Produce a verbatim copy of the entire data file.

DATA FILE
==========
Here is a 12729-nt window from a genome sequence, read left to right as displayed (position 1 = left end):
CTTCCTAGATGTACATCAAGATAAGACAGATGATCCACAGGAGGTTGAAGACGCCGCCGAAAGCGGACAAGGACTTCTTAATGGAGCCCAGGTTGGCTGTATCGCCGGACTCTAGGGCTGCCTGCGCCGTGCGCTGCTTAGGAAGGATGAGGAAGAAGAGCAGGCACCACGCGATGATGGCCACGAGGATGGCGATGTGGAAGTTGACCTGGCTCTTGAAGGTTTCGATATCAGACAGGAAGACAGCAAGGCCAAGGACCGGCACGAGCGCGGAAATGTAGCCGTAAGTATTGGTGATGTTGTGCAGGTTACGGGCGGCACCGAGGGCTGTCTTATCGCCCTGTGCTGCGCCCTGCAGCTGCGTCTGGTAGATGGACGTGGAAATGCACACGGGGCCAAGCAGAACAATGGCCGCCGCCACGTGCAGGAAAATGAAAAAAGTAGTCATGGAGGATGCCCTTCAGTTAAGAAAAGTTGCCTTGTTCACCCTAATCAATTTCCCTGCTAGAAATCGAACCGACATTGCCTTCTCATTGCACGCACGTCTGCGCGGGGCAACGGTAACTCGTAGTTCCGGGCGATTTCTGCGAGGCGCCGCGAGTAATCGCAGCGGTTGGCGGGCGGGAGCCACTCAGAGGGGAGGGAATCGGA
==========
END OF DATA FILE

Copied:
Here is a 12729-nt window from a genome sequence, read left to right as displayed (position 1 = left end):
CTTCCTAGATGTACATCAAGATAAGACAGATGATCCACAGGAGGTTGAAGACGCCGCCGAAAGCGGACAAGGACTTCTTAATGGAGCCCAGGTTGGCTGTATCGCCGGACTCTAGGGCTGCCTGCGCCGTGCGCTGCTTAGGAAGGATGAGGAAGAAGAGCAGGCACCACGCGATGATGGCCACGAGGATGGCGATGTGGAAGTTGACCTGGCTCTTGAAGGTTTCGATATCAGACAGGAAGACAGCAAGGCCAAGGACCGGCACGAGCGCGGAAATGTAGCCGTAAGTATTGGTGATGTTGTGCAGGTTACGGGCGGCACCGAGGGCTGTCTTATCGCCCTGTGCTGCGCCCTGCAGCTGCGTCTGGTAGATGGACGTGGAAATGCACACGGGGCCAAGCAGAACAATGGCCGCCGCCACGTGCAGGAAAATGAAAAAAGTAGTCATGGAGGATGCCCTTCAGTTAAGAAAAGTTGCCTTGTTCACCCTAATCAATTTCCCTGCTAGAAATCGAACCGACATTGCCTTCTCATTGCACGCACGTCTGCGCGGGGCAACGGTAACTCGTAGTTCCGGGCGATTTCTGCGAGGCGCCGCGAGTAATCGCAGCGGTTGGCGGGCGGGAGCCACTCAGAGGGGAGGGAATCGGA